Snackwell effect is a phenomenon that states that dieters will eat more low-calorie cookies, such as SnackWells, than they otherwise would for normal cookies. It is also described as a term for the way people go overboard once they are given a free pass or the tendency to over-consume like in the case of people eating more of low-fat food due to the belief that it is not fattening.
The term, which emerged as a reaction to dietary trends in the 1980s and 1990s, is also used for similar effects in other settings, such as energy consumption, where it is termed the "rebound effect". For example, according to a 2008 study, people with energy-efficient washing machines wash more clothes. People with energy-efficient lights leave them on longer, and lose 5–12% of the expected energy savings of 80%.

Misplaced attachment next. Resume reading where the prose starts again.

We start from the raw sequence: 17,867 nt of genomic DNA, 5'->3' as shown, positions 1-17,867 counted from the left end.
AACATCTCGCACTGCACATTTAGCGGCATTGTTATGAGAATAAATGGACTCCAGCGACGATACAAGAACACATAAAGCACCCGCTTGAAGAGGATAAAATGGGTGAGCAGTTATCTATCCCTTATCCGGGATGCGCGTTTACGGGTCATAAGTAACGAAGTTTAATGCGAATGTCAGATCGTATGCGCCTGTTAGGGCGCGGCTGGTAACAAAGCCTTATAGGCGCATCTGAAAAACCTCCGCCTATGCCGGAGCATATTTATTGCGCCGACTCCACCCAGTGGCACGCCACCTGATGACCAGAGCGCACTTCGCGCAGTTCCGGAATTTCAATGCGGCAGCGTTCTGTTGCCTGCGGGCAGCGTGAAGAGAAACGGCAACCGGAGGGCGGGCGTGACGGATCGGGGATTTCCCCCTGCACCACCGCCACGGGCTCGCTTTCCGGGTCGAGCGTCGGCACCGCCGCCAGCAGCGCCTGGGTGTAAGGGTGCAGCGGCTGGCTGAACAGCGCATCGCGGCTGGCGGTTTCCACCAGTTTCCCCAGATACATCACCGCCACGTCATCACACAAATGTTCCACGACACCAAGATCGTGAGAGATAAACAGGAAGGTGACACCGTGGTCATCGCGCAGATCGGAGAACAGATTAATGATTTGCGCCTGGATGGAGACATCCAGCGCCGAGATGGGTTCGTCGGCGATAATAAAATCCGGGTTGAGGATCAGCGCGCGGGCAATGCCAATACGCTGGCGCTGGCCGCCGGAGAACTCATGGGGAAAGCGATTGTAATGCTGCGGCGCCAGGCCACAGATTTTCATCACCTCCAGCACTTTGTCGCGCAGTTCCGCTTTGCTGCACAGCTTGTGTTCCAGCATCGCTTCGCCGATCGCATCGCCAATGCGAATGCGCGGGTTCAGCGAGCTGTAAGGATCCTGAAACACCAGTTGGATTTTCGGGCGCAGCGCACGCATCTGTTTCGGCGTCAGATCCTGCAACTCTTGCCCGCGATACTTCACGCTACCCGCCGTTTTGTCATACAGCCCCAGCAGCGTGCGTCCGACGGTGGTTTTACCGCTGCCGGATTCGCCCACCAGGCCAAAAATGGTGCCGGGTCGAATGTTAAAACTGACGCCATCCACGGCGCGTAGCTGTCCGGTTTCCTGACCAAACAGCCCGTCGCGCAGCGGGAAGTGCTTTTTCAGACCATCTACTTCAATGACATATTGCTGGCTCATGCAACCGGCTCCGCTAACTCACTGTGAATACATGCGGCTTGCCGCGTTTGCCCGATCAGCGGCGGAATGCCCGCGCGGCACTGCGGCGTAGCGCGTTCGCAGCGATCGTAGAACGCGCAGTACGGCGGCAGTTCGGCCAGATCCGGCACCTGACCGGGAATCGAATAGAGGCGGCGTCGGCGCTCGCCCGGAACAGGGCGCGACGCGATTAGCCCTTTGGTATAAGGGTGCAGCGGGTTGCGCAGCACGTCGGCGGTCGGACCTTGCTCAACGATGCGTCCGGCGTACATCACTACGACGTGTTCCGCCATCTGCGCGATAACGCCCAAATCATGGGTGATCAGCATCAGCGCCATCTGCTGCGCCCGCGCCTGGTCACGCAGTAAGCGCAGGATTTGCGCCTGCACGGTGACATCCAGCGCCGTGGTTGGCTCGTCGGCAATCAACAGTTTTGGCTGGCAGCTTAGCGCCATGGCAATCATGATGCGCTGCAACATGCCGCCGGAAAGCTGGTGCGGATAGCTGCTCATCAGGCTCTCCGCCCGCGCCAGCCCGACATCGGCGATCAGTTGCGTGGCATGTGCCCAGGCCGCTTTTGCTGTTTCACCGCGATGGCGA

In popular cultureEdit
- "One reason I've suggested is what called the SnackWell's Phenomenon: By giving a free pass to good nutrients, people go there and eat a lot more food. If one SnackWell's is okay because it's low-fat, a whole box is probably better." -- Food writer Michael Pollan in his Otis Lecture at Bates College, Oct. 27, 2008.
- Harris, Dena (2015). The Paleo Vegetarian Diet: A Guide For Weight Loss And Healthy Living. Berkeley, CA: Ulysses Press. p. 18. ISBN 9781612434629.
- Small, Ernest (2009). Top 100 Food Plants. Ottawa: NRC Research Press. pp. 174. ISBN 9780660198583.
- Jacobson, Michael F. (2017-03-06). "Burying the Snackwell Myth". Medium. Retrieved 2019-09-30.
- Lucas W. Davis: 'Durable Goods and Residential Demand for Energy and Water: Evidence from a Field Trial'. The RAND Journal of Economics Vol. 39, No. 2 (Summer 2008), pp. 530-546. https://www.jstor.org/stable/25474381
- "Archived copy". Archived from the original on 2010-03-26. Retrieved 2010-02-20.CS1 maint: archived copy as title (link)
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